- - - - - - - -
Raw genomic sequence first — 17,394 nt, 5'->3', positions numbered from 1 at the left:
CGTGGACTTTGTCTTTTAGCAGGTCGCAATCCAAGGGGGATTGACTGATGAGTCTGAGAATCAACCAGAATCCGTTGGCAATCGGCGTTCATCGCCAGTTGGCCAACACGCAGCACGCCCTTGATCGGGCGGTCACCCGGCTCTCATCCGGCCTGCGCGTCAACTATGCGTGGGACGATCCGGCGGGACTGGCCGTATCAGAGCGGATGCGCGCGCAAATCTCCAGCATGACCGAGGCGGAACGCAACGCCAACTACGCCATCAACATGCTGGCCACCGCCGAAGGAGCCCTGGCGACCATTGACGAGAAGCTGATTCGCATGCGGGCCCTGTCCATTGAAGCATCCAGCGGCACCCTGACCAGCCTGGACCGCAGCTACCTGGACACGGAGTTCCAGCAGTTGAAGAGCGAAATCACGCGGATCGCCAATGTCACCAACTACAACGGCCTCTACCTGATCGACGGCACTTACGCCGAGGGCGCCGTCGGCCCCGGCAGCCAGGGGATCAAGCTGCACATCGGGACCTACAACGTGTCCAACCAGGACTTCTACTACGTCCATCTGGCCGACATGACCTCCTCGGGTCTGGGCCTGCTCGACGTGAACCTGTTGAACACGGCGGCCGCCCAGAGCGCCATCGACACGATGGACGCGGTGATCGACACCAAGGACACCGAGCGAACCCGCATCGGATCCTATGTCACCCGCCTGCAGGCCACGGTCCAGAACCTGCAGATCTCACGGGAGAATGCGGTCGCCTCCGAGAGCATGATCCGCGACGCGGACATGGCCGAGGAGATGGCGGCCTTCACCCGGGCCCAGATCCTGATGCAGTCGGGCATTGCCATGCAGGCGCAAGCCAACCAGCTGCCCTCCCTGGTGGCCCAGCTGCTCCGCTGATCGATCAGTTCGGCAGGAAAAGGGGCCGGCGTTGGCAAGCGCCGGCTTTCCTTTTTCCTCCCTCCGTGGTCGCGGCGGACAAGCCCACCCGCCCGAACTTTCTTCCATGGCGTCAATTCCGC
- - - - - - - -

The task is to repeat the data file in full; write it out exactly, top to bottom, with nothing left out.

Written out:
Raw genomic sequence first — 17,394 nt, 5'->3', positions numbered from 1 at the left:
CGTGGACTTTGTCTTTTAGCAGGTCGCAATCCAAGGGGGATTGACTGATGAGTCTGAGAATCAACCAGAATCCGTTGGCAATCGGCGTTCATCGCCAGTTGGCCAACACGCAGCACGCCCTTGATCGGGCGGTCACCCGGCTCTCATCCGGCCTGCGCGTCAACTATGCGTGGGACGATCCGGCGGGACTGGCCGTATCAGAGCGGATGCGCGCGCAAATCTCCAGCATGACCGAGGCGGAACGCAACGCCAACTACGCCATCAACATGCTGGCCACCGCCGAAGGAGCCCTGGCGACCATTGACGAGAAGCTGATTCGCATGCGGGCCCTGTCCATTGAAGCATCCAGCGGCACCCTGACCAGCCTGGACCGCAGCTACCTGGACACGGAGTTCCAGCAGTTGAAGAGCGAAATCACGCGGATCGCCAATGTCACCAACTACAACGGCCTCTACCTGATCGACGGCACTTACGCCGAGGGCGCCGTCGGCCCCGGCAGCCAGGGGATCAAGCTGCACATCGGGACCTACAACGTGTCCAACCAGGACTTCTACTACGTCCATCTGGCCGACATGACCTCCTCGGGTCTGGGCCTGCTCGACGTGAACCTGTTGAACACGGCGGCCGCCCAGAGCGCCATCGACACGATGGACGCGGTGATCGACACCAAGGACACCGAGCGAACCCGCATCGGATCCTATGTCACCCGCCTGCAGGCCACGGTCCAGAACCTGCAGATCTCACGGGAGAATGCGGTCGCCTCCGAGAGCATGATCCGCGACGCGGACATGGCCGAGGAGATGGCGGCCTTCACCCGGGCCCAGATCCTGATGCAGTCGGGCATTGCCATGCAGGCGCAAGCCAACCAGCTGCCCTCCCTGGTGGCCCAGCTGCTCCGCTGATCGATCAGTTCGGCAGGAAAAGGGGCCGGCGTTGGCAAGCGCCGGCTTTCCTTTTTCCTCCCTCCGTGGTCGCGGCGGACAAGCCCACCCGCCCGAACTTTCTTCCATGGCGTCAATTCCGC